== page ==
Senate antitrust bill would increase fees for big mergers

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Senate antitrust bill would increase fees for big mergers

The North Carolina crest of the United States Department of Justice is seen in their headquarters in Washington, D.C. April 10, 2021. Andrew Kelly File Photo Remediates

The U.S. Senate passed a bill on Tuesday that would increase fees that companies planning big mergers pay government antitrust agencies and give these agencies bigger budgets.

The bill, co-sponsored by Democrats Amy Klobuchar, the top antitrust senator and Chuck Grassley, the top Republican on the Senate Judiciary Committee -- would lower the fee for smaller mergers under $161.5 million from $45,000 to $30,000. But for deals worth $4 billion or more, the fee would rise from $287,000 to $2.25 million.

Now that I have passed my bill from Senate with Senator Klobuchar, the Federal Trade Commission and Antitrust Division are one step closer to having sufficient resources to conduct rigorous review of large mergers, Grassley said in a statement.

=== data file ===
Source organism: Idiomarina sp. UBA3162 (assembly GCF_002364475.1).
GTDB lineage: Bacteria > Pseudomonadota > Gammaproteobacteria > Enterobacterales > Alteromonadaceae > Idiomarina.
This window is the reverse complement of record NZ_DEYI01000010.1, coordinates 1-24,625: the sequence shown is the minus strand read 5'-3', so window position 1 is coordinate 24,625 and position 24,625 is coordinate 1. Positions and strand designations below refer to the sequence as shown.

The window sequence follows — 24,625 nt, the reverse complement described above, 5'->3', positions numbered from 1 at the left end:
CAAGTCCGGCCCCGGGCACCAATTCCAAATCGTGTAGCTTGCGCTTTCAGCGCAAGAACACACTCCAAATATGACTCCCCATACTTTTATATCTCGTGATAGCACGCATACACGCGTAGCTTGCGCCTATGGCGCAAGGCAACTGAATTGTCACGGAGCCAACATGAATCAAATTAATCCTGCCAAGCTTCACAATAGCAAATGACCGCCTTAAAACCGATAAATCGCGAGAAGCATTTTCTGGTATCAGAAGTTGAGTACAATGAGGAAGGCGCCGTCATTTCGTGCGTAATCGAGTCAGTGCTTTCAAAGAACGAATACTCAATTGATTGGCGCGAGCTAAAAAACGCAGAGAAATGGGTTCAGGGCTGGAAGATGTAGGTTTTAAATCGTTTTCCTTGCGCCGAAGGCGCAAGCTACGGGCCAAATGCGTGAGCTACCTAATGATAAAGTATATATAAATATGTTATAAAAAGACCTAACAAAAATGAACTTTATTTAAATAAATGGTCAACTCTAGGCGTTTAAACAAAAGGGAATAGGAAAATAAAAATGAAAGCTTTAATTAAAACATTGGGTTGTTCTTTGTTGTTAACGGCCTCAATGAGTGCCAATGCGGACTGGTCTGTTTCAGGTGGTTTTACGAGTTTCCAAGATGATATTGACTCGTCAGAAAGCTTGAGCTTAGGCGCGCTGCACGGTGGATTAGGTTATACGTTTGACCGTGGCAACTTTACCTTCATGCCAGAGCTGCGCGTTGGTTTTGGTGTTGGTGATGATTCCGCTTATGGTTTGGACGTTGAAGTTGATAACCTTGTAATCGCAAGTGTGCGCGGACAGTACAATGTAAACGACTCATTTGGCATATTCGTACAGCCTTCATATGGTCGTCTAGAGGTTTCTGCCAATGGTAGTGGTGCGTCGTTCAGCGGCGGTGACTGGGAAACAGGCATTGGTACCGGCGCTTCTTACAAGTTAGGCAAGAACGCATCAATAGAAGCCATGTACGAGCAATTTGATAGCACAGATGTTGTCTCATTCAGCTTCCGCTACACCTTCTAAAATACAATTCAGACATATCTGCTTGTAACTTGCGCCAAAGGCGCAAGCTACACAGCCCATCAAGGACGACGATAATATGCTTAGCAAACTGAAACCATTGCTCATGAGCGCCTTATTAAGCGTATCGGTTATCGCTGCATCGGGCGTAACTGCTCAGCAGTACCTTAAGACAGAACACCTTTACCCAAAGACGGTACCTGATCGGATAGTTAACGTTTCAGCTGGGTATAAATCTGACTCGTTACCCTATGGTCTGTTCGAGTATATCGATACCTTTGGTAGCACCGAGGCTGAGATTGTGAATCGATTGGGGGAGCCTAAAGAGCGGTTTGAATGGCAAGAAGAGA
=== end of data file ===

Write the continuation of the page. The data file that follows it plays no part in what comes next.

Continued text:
The antitrust measure was included in a Senate package aimed at bolstering China's ability to compete with Chinese technology. The Antitrust Division and the Federal Trade Commission of the Justice Department monitor mergers to ensure that they comply with antitrust law.

The measure would increase authorizations for each and give to the FTC $418 million budget, while the Antitrust Division would receive $252 million.

Under a proposed budget by the Biden administration, the FTC would receive $389.8 million for the next financial year. This is an increase this year by $351 million or about 11%. Also under Biden's plan, the Antitrust Division would see its budget increase from $185 million to $201 million, an increase of 8.6%. Grassley said in a statement that the current system of working to stop mergers and putting in place anti-competitive practices was outdated and not getting the job done.

I'm glad to see my colleagues in the Senate recognise this issue and support it now,' he said.

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